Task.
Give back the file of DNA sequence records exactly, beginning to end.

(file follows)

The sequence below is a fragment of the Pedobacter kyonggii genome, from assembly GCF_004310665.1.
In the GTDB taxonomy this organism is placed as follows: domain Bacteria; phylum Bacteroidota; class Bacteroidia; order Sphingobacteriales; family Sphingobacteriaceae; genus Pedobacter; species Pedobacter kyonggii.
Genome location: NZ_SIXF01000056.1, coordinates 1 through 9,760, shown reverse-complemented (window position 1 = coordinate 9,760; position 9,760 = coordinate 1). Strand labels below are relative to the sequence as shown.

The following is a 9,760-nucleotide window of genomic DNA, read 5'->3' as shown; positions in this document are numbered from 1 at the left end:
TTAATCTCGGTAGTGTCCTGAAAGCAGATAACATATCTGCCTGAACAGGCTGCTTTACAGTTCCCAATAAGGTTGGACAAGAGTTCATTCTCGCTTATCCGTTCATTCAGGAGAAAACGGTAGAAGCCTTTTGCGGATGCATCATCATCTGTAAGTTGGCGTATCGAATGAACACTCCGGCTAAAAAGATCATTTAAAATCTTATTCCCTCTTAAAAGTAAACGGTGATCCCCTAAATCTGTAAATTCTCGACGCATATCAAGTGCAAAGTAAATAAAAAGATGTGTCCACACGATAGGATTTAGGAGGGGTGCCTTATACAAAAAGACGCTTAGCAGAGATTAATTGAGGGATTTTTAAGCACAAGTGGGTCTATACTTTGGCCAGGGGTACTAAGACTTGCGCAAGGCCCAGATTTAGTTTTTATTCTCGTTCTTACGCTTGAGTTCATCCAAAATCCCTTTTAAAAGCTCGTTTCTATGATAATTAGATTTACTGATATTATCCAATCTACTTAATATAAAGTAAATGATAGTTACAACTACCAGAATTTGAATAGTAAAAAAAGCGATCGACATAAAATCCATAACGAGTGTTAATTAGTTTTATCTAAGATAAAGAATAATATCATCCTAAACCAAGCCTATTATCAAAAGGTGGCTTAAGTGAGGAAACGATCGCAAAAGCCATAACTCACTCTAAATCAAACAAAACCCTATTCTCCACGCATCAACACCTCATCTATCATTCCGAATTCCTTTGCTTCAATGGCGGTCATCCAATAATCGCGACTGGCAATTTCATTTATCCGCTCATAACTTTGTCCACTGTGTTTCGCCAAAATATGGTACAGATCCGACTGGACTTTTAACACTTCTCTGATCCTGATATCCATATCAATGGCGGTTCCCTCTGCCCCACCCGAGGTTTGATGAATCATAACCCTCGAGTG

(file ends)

The sequence below is a fragment of the Pedobacter kyonggii genome, from assembly GCF_004310665.1.
In the GTDB taxonomy this organism is placed as follows: domain Bacteria; phylum Bacteroidota; class Bacteroidia; order Sphingobacteriales; family Sphingobacteriaceae; genus Pedobacter; species Pedobacter kyonggii.
Genome location: NZ_SIXF01000056.1, coordinates 1 through 9,760, shown reverse-complemented (window position 1 = coordinate 9,760; position 9,760 = coordinate 1). Strand labels below are relative to the sequence as shown.

The following is a 9,760-nucleotide window of genomic DNA, read 5'->3' as shown; positions in this document are numbered from 1 at the left end:
TTAATCTCGGTAGTGTCCTGAAAGCAGATAACATATCTGCCTGAACAGGCTGCTTTACAGTTCCCAATAAGGTTGGACAAGAGTTCATTCTCGCTTATCCGTTCATTCAGGAGAAAACGGTAGAAGCCTTTTGCGGATGCATCATCATCTGTAAGTTGGCGTATCGAATGAACACTCCGGCTAAAAAGATCATTTAAAATCTTATTCCCTCTTAAAAGTAAACGGTGATCCCCTAAATCTGTAAATTCTCGACGCATATCAAGTGCAAAGTAAATAAAAAGATGTGTCCACACGATAGGATTTAGGAGGGGTGCCTTATACAAAAAGACGCTTAGCAGAGATTAATTGAGGGATTTTTAAGCACAAGTGGGTCTATACTTTGGCCAGGGGTACTAAGACTTGCGCAAGGCCCAGATTTAGTTTTTATTCTCGTTCTTACGCTTGAGTTCATCCAAAATCCCTTTTAAAAGCTCGTTTCTATGATAATTAGATTTACTGATATTATCCAATCTACTTAATATAAAGTAAATGATAGTTACAACTACCAGAATTTGAATAGTAAAAAAAGCGATCGACATAAAATCCATAACGAGTGTTAATTAGTTTTATCTAAGATAAAGAATAATATCATCCTAAACCAAGCCTATTATCAAAAGGTGGCTTAAGTGAGGAAACGATCGCAAAAGCCATAACTCACTCTAAATCAAACAAAACCCTATTCTCCACGCATCAACACCTCATCTATCATTCCGAATTCCTTTGCTTCAATGGCGGTCATCCAATAATCGCGACTGGCAATTTCATTTATCCGCTCATAACTTTGTCCACTGTGTTTCGCCAAAATATGGTACAGATCCGACTGGACTTTTAACACTTCTCTGATCCTGATATCCATATCAATGGCGGTTCCCTCTGCCCCACCCGAGGTTTGATGAATCATAACCCTCGAGTG